Wednesday, February 07, 2007

Yote yawezekana na ICT….

In 1982, Kenya was holding a major conference seeking to bridge the missing link in telephone connectivity. Twenty five years down the line, another major conference- seeking to bridge the digital divide between the rural and urban areas.

The ongoing expo, dubbed “ICTs for Development”, is bringing together people from all sectors and is geared towards improving connectivity and business prospects in rural areas.

Information and Communication minister Mutahi Kagwe presided over the opening ceremony and reiterated the government’s commitment to improve connectivity and boost business prospects in both rural and urban areas.

To underline the government’s commitment, Kagwe pointed at the fast tracking of multiple Optic Fibre Cable (OFC) i.e. TEAMS, EASSy and FLAG.

The minister promised to speed up implementation of the ICT policy though the draft bill is yet to be published in the Kenya Gazette.

Regarding telephone connectivity, the ministry wants to raise the number of users from the current 7.5 m lines to 23 million and raise the number of internet users from the current 1.5 million to 5 million.

He commended the print media for highlighting ICTs issues but argued that the media could even play a bigger role.

The ministry is organizing an ICT road show that will visit all major towns in the country, and the 210 constituencies.

While the minister was quick to challenge the private sector to demystify e-commerce to ordinary men and women, he forgot to mention lack of proper legislation would hamper e-commerce in the country.

As the private sector explains about e-commerce as the vehicle to economic recovery, there is need to explain that the same government that is touting ICTs as the savior to our economy is the same government that is dragging its feet on legislation. Whether it is the Attorney General’s responsibility or the ministry’s the public assumes they all sing from the same hymn book and they all appreciate the role of ICTs.

Yes, yote yawezekana na ICTs!

Adopting schools

Adopting schools

It all started with “Adopt a light”, an ambitious city lighting project. Now, Manu Chandaria, industrialist cum philanthropist wants to apply the same concept in ICTs.

Speaking at the ICT for Development opening ceremony, Chandaria challenged Kenyans to adopt schools and make sure they can access computers.

“You can change the face of your village school. Just go there and donate a computer. You can change the face of Kenya,” Chandaria said.

He also disclosed that he will finance a digital training centre in Mariakani. The centre will be expected to act as a base to establish digital villages in coastal area. One digital village will cost approximately shs 140,000 (USD 2000).

Tuesday, February 06, 2007

When surfers misunderstand!!

There is always a temptation to ignore comments made by people but for the sake of completing the communication process, I choose to respond.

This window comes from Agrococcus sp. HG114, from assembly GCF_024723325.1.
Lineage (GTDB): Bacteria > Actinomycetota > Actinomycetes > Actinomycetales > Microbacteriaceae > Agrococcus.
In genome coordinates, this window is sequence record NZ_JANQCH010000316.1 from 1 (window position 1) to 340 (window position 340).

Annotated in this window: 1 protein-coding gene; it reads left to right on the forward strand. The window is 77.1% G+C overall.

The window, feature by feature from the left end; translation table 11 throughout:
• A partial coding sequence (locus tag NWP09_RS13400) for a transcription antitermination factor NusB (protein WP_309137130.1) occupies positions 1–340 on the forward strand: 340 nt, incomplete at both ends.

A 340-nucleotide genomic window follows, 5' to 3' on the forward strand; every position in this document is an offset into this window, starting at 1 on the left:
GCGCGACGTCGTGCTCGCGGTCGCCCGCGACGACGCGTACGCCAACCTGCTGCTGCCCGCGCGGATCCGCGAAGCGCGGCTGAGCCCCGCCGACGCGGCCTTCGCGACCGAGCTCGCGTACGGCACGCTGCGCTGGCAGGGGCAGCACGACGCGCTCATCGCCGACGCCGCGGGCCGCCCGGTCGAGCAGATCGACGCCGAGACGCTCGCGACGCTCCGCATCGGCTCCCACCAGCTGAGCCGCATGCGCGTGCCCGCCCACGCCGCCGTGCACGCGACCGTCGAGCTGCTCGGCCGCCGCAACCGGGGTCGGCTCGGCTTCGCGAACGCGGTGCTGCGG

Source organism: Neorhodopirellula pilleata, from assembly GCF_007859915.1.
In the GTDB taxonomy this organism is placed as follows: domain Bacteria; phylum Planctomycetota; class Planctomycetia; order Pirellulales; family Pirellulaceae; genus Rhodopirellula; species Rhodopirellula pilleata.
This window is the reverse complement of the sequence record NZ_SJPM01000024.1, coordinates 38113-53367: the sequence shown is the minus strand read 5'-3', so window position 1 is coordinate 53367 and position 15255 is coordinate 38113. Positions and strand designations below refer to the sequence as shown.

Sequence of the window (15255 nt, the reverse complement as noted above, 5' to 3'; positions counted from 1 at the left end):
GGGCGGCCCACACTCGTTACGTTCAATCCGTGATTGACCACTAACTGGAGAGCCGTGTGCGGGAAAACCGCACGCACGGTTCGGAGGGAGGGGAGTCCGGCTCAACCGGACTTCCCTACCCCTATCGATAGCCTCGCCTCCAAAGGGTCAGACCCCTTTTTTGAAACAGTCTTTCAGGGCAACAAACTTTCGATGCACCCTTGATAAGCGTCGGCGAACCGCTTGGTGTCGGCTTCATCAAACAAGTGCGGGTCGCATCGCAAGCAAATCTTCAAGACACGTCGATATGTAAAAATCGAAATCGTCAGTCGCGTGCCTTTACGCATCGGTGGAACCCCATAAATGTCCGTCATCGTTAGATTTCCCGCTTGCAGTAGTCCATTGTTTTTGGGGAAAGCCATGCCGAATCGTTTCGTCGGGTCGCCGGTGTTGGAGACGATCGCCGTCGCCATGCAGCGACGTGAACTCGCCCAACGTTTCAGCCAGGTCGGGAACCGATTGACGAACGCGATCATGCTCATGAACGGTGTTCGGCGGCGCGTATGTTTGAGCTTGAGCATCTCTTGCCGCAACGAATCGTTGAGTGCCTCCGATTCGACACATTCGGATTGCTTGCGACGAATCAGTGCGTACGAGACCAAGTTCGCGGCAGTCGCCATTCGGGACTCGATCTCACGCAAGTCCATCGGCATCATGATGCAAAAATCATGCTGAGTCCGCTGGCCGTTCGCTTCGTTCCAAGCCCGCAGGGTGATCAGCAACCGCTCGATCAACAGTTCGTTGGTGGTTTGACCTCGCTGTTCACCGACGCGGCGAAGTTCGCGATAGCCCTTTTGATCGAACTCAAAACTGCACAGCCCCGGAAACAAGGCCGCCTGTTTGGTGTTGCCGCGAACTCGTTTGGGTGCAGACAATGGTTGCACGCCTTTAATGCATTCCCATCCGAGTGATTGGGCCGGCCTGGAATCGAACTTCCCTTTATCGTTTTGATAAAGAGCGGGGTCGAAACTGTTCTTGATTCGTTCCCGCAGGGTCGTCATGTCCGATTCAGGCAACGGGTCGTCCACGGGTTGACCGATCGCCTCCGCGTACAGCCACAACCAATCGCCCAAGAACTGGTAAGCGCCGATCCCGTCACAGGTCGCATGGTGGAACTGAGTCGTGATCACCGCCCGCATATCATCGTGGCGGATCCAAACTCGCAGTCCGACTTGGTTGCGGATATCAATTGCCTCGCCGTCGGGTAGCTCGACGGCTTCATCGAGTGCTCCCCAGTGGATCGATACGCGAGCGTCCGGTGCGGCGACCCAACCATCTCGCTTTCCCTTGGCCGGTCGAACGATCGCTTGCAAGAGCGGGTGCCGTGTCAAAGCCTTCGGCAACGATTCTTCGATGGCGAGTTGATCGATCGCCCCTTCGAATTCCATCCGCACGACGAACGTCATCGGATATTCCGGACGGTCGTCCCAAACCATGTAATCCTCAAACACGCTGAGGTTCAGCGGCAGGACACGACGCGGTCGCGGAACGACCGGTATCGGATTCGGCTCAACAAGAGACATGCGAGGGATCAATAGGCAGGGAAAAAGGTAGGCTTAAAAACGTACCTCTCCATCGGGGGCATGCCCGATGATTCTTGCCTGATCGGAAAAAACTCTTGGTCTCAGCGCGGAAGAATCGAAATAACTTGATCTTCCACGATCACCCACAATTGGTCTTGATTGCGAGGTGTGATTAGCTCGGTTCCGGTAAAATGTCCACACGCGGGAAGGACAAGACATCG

True, this is a blog, and bearing in mind the blogosphere is a new component in our lives, there is always a chance one may not understand the meaning and intentions of the writer.

But this blog is not any different from the articles that you read in the papers, only that some articles maybe subjective, because they are my opinion, but aren’t all articles subjective? Anyway, that’s discussion for another day.

I am particularly responding to someone who demonstrated a masterly of ignorance when leaving a comment thus “do you ever find male journalists writing about women?” I can only say the writer has not been reading newspapers.

Forget about blog articles, recall the article by Gakiha Weru, then at the Nation, about seven years ago, detailing his experiences in the hands of a witchdoctor??? That article gave some us a preview of what happens in that room. It would be ignorant of anyone to say, “do women write about witchdoctors?” that would be simply myopic.

The role of a journalist is that of a gatekeeper, telling /warning of what is happening. You may wonder whether they have a right to, but that’s the profession, just like lawyers!

Journalists also set the agenda, they determine what you discuss when you sit at the dinner table. Ever wondered why Kenyan eat, think, drink politics? It’s because, everyday, all headlines are about politics!

So do you think journalists are valuable? Bob Mugabe summed it up when he said newspapers are only good for blowing our noses and wiping our bottoms!!!!
I don’t know what he says about internet.

Then there were pieces about my intentions to visit a gay pub in Brazil, so there is this friend who smsed me and told me he can guess what kind of person I am, then I thought, does he think am of loose morals or am gay? I never sought to know because it was clear this guy did not understand the working of a journalist.

Whether you agree or not, the job sends us to various places that many people may not agree with. But people have a right to know, many Kenyans will die without visiting Brazil, it’s only fair if they can read other sides except the football and samba.

It sounds like a long defensive piece but the upshot of it is that, next time I am in Greece, will make sure I visit the sorority house, next time am in Germany, I will get closer to a skin head and know how they think, that is without endangering my life. I don’t want to be a heroine!!

Next month I am in Lisbon, will tell you much of what you don’t see in the National Geographic!!!